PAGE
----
## Extending the code

The module can be extended to accomodate custom container types. This involves deriving from the class `DeRefBase` in the module `deref`. Suppose we have a user defined matrix type and we want to extend the module to work with it:

C++
```template <typename T>
class MyMatrix
{
public:
....
//Index operator.
T& operator()(int i, int j){ return data[i*columns+j]; }
const T& operator()(int i, int j){ return data[i*column+j]; }
private:
//Underlying data
T* data;
//Number of rows
int rows;
//Number of columns
int columns;
}```

The type stores its underlying data in the member `data` so that if `M` is an instance of `MyMatrix`, then `M(i,j)` is given by `*(M.data+i*M.columns+j)`.

First we need to override the `deref` method in `DeRefBase`, which is used for dereferencing the container. This is done by dereferencing the member `data` of the `MyMatrix` instance.

PHP
```#Converts a MyMatrix instance named Mat to a gdb.Value instance in python.
(gdb) py Mat = gdb.parse_and_eval("Mat")
#Gets an gdb.Value instance that corresponds to M.data. (Even though data is a private member)
(gdb) py
> data = Mat['data']
> columns = int(Mat['columns']) #Gets the columns and cast into integer
> print data[i*columns+j] #Gives Mat(i,j)```

The `deref` function is then:

PHP
```def deref(self, val, indices):
data = val['data']
columns = int(val['columns'])
return data[indices[0] * columns + indices[1]]```

So for example, the following dereferences our matrix:

PHP
```#derefMyMat is an instance of the appropriate DeRef class
(gdb) py print derefMyMat.deref(Mat,(i,j)) #Gives Mat(i,j)```

Note that as with `gdb_numpy.to_array`, the method expects a `tuple` or `list`.

Next we need to update and initialize some members of the class. The member `bounds` stores the dimensions of the matrix.

PHP
```#Constructor expected to take 3 variables:
#Mat: gdb.Value instance that represents the matrix
#shape_ind: An integer for internal bookkeeping purpose.
#shape: A tuple or list, for internal use.
def __init__(self, Mat, shape_ind, shape):
...
self.bounds=[Mat['rows'], Mat['columns']]
...```

Here the dimensions of the matrix are obtained from the matrix instance.

If on the other hand, the dimensions are provided by the user, such as in the case of pointers, then the `_get_range_from_shape` method should be used to extract the dimensions from the argument `shape`.

`self._get_range_from_shape(2) #'2' here is the number of dimensions to extract.`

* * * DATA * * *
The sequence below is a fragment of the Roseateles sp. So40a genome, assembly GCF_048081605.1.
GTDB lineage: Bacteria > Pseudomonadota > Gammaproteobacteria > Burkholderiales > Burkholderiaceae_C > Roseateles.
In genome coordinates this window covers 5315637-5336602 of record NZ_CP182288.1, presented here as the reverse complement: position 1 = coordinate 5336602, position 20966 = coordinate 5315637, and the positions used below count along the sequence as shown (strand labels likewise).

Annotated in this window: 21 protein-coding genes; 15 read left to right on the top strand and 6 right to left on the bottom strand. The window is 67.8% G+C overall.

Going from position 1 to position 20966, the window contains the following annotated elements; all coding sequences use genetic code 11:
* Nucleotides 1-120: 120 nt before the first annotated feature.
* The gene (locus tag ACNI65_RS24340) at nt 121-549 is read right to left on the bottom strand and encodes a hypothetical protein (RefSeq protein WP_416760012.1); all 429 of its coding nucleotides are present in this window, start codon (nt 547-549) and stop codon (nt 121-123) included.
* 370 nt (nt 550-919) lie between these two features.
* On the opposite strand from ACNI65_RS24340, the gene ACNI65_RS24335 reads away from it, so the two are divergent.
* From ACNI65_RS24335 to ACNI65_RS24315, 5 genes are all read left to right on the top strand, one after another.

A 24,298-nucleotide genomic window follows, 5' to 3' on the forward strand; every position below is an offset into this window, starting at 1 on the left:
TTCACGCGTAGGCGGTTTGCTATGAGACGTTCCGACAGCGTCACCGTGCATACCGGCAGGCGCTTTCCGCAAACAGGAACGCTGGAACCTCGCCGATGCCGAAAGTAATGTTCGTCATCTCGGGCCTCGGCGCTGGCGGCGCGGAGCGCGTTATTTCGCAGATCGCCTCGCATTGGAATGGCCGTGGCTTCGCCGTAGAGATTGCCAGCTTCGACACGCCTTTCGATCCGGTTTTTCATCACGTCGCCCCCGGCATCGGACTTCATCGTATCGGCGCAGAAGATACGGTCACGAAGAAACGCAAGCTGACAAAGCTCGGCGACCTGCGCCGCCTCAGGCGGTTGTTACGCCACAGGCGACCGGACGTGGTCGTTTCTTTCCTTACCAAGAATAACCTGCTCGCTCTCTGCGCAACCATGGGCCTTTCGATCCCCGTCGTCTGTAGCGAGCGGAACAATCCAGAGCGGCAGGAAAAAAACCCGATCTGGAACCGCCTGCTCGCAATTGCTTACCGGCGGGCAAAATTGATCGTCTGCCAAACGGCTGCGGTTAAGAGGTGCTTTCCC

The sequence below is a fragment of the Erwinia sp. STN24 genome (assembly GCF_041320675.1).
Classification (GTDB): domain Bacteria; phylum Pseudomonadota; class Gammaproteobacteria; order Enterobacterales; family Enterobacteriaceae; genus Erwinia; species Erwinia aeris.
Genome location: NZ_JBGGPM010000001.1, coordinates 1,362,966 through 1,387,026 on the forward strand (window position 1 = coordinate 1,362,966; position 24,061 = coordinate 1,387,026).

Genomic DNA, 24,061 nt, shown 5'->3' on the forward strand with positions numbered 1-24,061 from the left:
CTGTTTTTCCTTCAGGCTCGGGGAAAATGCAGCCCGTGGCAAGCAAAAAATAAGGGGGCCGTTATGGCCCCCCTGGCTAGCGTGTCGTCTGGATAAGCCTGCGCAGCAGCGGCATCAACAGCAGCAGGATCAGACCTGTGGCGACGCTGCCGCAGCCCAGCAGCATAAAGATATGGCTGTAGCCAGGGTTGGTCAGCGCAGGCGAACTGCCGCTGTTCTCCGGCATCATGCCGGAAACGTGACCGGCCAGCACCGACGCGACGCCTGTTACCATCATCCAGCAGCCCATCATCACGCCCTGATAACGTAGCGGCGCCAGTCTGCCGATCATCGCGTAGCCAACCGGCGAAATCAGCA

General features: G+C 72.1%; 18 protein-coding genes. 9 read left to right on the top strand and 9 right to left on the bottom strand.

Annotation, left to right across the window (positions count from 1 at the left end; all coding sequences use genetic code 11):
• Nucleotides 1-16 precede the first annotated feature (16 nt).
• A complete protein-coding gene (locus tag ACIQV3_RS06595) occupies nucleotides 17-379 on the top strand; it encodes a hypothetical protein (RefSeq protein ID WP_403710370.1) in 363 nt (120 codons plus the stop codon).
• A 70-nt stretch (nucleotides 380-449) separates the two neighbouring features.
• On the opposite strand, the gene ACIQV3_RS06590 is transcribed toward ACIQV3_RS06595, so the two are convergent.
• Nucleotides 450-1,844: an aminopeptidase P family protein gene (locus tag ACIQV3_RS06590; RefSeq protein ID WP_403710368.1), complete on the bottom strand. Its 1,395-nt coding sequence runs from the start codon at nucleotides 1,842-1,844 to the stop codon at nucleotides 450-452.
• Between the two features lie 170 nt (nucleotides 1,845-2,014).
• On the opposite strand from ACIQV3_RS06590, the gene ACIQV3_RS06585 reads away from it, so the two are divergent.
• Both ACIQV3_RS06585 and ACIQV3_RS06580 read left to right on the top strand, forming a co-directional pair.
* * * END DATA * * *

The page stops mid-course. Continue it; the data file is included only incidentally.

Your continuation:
This will correctly initialize the members `shape_ind` and `bounds`.

The other class member that needs updating is `val`. This should be a `gdb.Value` instance that corresponds to an object after dereferencing.

PHP
`self.val = self.deref(Mat,(0,0))`

As the value of `self.val` will not be used, it does not matter what indices we use in the `deref` method, as long as it is a valid index. For example, we can also use:

PHP
```self.val = self.deref(Mat, (self.bounds[0]-1,
self.bounds[1]-1)) #Works as long as the indices are valid.```

Finally, we need to provide a regular expression to identify our class. This should be something that matches the type name of our class, which can be accessed through the `type` member of the corresponding `gdb.Value` instance.

PHP
```(gdb) py my_mat = gdb.parse_and_eval("my_mat")
(gdb) py print my_mat.type
MyMatrix```

So in our case, the pattern can be `^MyMatrix`.

PHP
```class DeRefMyMatrix(DeRefBase):
pattern = re.compile('^MyMatrix')
....```

Summarizing, the python class that we need to write is:

PHP
```class DeRefMyMatrix(DeRefBase):

pattern = re.compile('^MyMatrix')

def __init__(self, Mat, shape_ind, shape):
super(DeRefMyMatrix, self).__init__(Mat, shape_ind, shape)
self.val = self.deref(Mat, [0,0]) #Updates to a dereferenced type
self.bounds=[Mat['rows'], Mat['columns']] #The dimensions of the matrix

def deref(self, val, indices):
data = val['data']
columns = int(val['columns'])
return data[indices[0] * columns + indices[1]]```

To use this class in the `gdb_numpy` module, we need to register it by adding it to the `_container_list` variable in the module.

PHP
`_container_list = [... ,deref.DeRefMyMatrix]`

The `gdb_numpy.to_array` method can now be used with our `MyMatrix` class. It will also automatically support nested types, e.g.:

PHP
```MyMatrix<MyMatrix<double> > 4DTensor = ...;
std::vector<MyMatrix<double> > 3DTensor = ...;
MyMatrix<std::vector<double> > Another3DTensor = ...;```

will all work with the `gdb_numpy.to_array` method.

## History

• Initial submission: 13/10/13.

Written By
United Kingdom
The author works in a manufacturing company specializing in machine learning algorithms development. At work, I use Python and Matlab for testing and developing algorithms and use C/C++ for product integration.